In an Office, in Paris
The news came through over the telephone:
All the terms had been signed: the War was won:
And all the fighting and the agony,
And all the labour of the years were done.
One girl clicked sudden at her typewriter
And whispered, ‘Jerry’s safe’, and sat and stared:
One said, ‘It’s over, over, it’s the end:
The War is over: ended’: and a third,
‘I can’t remember life without the war.’
And one came in and said, ‘Look here, they say
We can all go at five to celebrate.
As long as two stay on, just for today.’
It was quite quiet in the big empty room
Among the typewriters and little piles
Of index cards: one said, ‘We’d better just
Finish the day’s reports and do the files.’
And said, ‘It’s awf’lly like Recessional,
Now when the tumult has all died away.’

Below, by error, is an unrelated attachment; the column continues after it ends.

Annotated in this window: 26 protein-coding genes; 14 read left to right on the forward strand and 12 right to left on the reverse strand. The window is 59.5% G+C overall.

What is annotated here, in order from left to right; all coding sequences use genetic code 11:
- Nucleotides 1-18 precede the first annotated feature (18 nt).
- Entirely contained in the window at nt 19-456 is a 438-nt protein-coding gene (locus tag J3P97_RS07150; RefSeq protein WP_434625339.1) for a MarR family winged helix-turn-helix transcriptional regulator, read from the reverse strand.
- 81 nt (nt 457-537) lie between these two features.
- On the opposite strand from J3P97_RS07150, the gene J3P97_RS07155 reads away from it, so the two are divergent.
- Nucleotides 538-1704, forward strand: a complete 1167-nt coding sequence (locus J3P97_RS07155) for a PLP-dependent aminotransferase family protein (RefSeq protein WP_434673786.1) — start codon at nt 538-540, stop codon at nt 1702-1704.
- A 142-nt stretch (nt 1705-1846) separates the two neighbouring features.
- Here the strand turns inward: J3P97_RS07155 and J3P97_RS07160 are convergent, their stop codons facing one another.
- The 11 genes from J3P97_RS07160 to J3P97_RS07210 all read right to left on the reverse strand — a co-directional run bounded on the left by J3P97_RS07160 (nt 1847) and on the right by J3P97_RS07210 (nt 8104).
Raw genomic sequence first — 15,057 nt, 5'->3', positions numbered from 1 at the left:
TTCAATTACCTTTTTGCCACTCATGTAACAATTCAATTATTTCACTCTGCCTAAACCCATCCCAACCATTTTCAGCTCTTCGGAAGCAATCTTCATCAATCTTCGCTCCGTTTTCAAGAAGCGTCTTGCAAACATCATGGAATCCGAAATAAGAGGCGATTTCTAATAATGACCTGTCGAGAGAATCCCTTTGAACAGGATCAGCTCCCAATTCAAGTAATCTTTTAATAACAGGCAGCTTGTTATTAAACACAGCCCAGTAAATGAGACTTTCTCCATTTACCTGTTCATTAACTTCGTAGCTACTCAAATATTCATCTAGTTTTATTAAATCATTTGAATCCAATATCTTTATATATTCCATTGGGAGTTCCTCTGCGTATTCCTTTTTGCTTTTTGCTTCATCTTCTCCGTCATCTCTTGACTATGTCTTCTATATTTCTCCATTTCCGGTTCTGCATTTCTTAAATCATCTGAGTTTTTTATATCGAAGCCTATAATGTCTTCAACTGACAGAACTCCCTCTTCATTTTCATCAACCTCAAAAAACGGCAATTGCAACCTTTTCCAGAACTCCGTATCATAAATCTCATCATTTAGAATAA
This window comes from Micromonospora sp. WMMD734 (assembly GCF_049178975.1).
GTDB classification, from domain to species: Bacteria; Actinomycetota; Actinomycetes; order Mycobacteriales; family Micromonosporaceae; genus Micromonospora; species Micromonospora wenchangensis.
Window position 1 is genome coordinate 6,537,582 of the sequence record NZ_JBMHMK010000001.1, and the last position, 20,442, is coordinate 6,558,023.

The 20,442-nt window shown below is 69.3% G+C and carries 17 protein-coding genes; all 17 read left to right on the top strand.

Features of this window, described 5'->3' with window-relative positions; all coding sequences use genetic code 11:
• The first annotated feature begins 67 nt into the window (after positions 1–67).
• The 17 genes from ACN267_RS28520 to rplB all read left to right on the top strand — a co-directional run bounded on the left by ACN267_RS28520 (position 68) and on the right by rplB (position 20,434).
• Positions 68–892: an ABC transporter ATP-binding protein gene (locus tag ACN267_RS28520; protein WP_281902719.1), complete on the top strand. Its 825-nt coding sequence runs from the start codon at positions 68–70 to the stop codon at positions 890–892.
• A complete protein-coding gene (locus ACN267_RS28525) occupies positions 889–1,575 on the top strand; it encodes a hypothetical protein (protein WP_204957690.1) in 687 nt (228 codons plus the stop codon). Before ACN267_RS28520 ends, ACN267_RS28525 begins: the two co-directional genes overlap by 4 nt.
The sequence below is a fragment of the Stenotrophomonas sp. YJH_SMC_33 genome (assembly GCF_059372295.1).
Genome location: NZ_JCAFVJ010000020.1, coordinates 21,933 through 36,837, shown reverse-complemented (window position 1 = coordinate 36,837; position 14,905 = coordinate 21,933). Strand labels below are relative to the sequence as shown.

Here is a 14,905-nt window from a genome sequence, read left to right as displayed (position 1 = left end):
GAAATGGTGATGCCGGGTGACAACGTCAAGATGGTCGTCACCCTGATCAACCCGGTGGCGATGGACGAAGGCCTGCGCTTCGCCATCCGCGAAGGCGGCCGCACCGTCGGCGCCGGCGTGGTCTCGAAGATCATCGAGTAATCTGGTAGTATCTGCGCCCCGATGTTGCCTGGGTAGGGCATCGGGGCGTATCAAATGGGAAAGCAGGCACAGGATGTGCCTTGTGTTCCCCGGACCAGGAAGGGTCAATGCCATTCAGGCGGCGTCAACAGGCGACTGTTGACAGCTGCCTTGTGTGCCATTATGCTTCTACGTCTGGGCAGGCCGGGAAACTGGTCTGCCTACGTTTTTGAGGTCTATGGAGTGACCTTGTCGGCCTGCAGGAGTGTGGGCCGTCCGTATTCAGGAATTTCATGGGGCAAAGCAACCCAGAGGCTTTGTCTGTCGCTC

The other said, ‘Thank God we saw it through;
I wonder what they’ll do at home today.’
And said, ‘You know it will be quiet tonight
Up at the Front: first time in all these years.
And no one will be killed there any more,’
And stopped, to hide her tears.
She said, ‘I’ve told you; he was killed in June.’
The other said, ‘My dear, I know; I know …
It’s over for me too … My man was killed,
Wounded … and died … at Ypres … three years ago …
And he’s my Man, and I want him,’ she said,
And knew that peace could not give back her Dead.
May Wedderburn Cannan